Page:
The end of the manhunt was no match for the mystique of the target.
Joaquin "Chapo" Guzman, one of the most-wanted men in the world, had been on the run since 2001, when he escaped in a laundry cart from a Mexican prison. The chase finally wrapped up around sunrise on Saturday morning, when Mexican commandos raided a cream-colored condo tower fronting the Avenida del Mar in the seaside town of Mazatlan. The criminal giant nickamed "Shorty" was sleeping shirtless inside unit 401, a modest apartment with white tile floors and pink suitcases strewn across a sagging mattress. He was taken without a fight.
The ease of the capture belies the intensity of a pursuit that spanned five presidents and the North American continent. Guzman's alleged gift for smuggling narcotics into the U.S. was matched only by his knack for evading apprehension—a goal aided by the millions of dollars that authorities say he doled out as bribes. It was only within the past month that the trail grew white hot. Intercepted wiretaps, information gleaned from a deep network of confidential informants, and the arrests of several senior cartel figures—who subsequently surrendered satellite phones crammed with contacts—all played a role in the endgame, according to U.S. officials and experts on the cartel who spoke with TIME.
But before that, the groundwork for the weekend raid was laid by steady police work, a sturdier alliance between neighboring nations and new financial pressures, those sources say. Here are three key factors that led to Guzman's capture:
1. Intelligence work:
The Sinaloa cartel is reputed to be the world's largest trafficking empire, with tentacles stretching across more than 50 countries. It is certainly one of the world's trickiest criminal enterprises, deploying smuggling tactics ranging from submarines to secret tunnels. "The organizational and operational level of sophistication in the Sinaloa cartel—there's not a Middle Eastern terrorist operation that comes close," other than possibly Hezbollah, says Michael Braun, the former chief of operations of the U.S. Drug Enforcement Administration. "When you stop and think that this group was moving multi-tons of cocaine out of northeast Colombia to Mexico, ultimately across the border, and distributing it all over the U.S. and Europe—it eclipses anything else."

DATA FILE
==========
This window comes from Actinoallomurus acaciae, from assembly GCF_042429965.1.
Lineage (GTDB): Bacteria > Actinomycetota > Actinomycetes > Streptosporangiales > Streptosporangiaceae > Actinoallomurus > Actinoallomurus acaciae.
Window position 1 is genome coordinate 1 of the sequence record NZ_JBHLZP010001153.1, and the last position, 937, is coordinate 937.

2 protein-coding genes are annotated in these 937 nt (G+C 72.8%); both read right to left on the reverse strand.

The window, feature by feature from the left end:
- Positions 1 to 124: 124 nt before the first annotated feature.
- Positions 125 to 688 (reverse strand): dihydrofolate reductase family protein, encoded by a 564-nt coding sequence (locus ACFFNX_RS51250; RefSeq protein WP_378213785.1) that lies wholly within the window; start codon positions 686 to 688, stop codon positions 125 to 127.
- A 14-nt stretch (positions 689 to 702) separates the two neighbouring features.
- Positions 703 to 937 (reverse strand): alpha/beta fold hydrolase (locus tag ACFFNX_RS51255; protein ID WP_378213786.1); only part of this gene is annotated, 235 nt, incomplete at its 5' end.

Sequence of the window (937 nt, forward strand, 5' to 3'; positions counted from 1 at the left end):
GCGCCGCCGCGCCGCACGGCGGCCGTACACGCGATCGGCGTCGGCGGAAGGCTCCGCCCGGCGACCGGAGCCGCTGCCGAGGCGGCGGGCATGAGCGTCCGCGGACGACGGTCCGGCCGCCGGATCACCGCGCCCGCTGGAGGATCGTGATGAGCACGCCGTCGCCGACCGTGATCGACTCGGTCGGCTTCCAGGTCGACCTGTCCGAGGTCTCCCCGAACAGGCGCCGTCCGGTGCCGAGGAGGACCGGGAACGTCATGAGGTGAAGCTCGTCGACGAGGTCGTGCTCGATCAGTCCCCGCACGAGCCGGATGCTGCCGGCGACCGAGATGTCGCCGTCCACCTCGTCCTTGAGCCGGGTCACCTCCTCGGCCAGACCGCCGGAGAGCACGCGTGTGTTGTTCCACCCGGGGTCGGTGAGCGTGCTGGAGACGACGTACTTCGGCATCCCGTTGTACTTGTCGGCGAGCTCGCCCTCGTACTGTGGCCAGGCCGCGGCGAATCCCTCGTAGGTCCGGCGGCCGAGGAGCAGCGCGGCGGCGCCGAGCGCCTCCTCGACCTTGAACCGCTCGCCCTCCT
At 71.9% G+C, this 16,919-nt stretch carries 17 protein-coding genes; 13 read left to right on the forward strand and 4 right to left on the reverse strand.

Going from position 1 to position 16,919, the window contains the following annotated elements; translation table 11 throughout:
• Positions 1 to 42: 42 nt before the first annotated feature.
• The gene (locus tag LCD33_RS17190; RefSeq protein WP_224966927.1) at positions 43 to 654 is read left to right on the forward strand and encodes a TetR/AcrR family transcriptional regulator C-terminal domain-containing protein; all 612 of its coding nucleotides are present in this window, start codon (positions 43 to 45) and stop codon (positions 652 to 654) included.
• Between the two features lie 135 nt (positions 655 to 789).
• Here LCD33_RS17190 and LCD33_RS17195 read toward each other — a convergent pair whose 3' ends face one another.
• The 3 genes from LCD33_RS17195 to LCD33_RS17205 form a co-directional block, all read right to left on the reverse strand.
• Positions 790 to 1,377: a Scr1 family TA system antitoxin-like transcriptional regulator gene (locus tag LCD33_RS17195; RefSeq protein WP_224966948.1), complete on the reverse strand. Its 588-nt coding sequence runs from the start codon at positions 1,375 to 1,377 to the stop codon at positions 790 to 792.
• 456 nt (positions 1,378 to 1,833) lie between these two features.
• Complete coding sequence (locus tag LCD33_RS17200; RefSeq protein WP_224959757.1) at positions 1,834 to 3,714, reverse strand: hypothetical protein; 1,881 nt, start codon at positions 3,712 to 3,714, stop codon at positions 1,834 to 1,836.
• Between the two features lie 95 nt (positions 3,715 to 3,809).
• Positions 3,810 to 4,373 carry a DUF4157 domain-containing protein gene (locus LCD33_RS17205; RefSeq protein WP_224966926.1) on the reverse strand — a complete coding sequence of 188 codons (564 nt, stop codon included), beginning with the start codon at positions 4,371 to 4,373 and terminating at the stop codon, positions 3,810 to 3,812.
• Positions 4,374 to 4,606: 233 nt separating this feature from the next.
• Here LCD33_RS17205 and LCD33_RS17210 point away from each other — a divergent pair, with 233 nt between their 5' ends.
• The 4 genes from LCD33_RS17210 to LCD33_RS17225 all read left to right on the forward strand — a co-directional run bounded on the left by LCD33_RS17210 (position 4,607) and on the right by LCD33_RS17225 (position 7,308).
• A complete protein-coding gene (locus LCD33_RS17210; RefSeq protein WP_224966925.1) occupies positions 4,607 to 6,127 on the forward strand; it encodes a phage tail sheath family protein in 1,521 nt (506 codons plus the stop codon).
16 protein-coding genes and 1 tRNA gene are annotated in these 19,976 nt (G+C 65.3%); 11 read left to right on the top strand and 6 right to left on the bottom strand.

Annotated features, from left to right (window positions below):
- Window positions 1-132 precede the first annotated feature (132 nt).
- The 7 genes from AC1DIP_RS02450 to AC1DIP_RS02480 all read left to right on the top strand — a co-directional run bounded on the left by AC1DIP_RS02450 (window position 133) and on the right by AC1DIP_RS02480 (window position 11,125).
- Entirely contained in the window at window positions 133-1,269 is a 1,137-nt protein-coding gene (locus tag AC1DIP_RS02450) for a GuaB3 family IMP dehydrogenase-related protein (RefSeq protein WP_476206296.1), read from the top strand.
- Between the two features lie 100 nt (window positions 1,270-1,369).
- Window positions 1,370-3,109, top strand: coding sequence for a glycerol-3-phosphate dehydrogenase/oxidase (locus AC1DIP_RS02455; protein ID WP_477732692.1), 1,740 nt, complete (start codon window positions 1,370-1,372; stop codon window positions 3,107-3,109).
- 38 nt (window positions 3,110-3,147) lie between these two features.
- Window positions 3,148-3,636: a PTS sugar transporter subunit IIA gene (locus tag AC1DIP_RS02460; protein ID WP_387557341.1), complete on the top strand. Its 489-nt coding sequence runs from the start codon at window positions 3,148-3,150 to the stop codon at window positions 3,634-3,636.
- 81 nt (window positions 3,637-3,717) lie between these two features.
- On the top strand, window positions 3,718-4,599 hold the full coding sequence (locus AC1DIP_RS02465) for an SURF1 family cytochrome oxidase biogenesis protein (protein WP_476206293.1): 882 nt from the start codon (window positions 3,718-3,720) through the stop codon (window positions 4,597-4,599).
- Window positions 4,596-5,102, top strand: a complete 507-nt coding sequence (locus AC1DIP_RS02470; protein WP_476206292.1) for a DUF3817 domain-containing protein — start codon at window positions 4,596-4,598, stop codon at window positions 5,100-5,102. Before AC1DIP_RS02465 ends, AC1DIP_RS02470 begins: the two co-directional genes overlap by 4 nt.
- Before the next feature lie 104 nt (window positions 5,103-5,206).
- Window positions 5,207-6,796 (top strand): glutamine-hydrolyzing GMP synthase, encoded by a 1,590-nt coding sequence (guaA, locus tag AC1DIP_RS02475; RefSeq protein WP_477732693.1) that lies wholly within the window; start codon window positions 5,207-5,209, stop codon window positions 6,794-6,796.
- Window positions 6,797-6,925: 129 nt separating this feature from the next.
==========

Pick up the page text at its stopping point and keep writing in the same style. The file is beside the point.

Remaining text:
Methodical police work was responsible for the seizure of its leader, according to current and former U.S. government officials who spoke with TIME. The DEA maintains an extensive network of confidential informants throughout the U.S. and Mexico. And it relies on an intricate web of judicially approved wiretaps all over the U.S., from hubs like Chicago to tiny cities along smuggling routes. Taken together, they give the agency a glimpse of the cartel's structure and scale. "There's a tremendous amount of info that can be gleaned from those wiretaps and that human intelligence," says Braun.
The hunt for Chapo cranked into a new gear last November, when the son of Guzman's top lieutenant was nabbed by U.S. agents at a border crossing in Nogales, Ariz. Authorities seized a phone containing cartel contacts, which they used to identify stash houses around the rugged Pacific state of Sinaloa. About 30 days ago, Mexican authorities—aided by American intelligence tips—launched a series of successful raids that yielded an arsenal of weaponry and several top Guzman lieutenants. Each in turn yielded a new trove of information for officials to mine.
A week ago, Mexican commandos traced a number stored in a seized cell phone to a stash house outside the provincial capital of Culiacan, where they believed Guzman was hiding. As they struggled to knock down steel-reinforced doors, the kingpin escaped through a secret passage beneath a bathtub, according to Mexican authorities, which led to a maze of special tunnels linking seven safe houses. The revelations accelerated the chain of events that ended in his capture. "When key leaders get taken out, it forces the organization to change their tactics, techniques and procedures," says Braun. "They become more vulnerable."
2. A stronger partnership: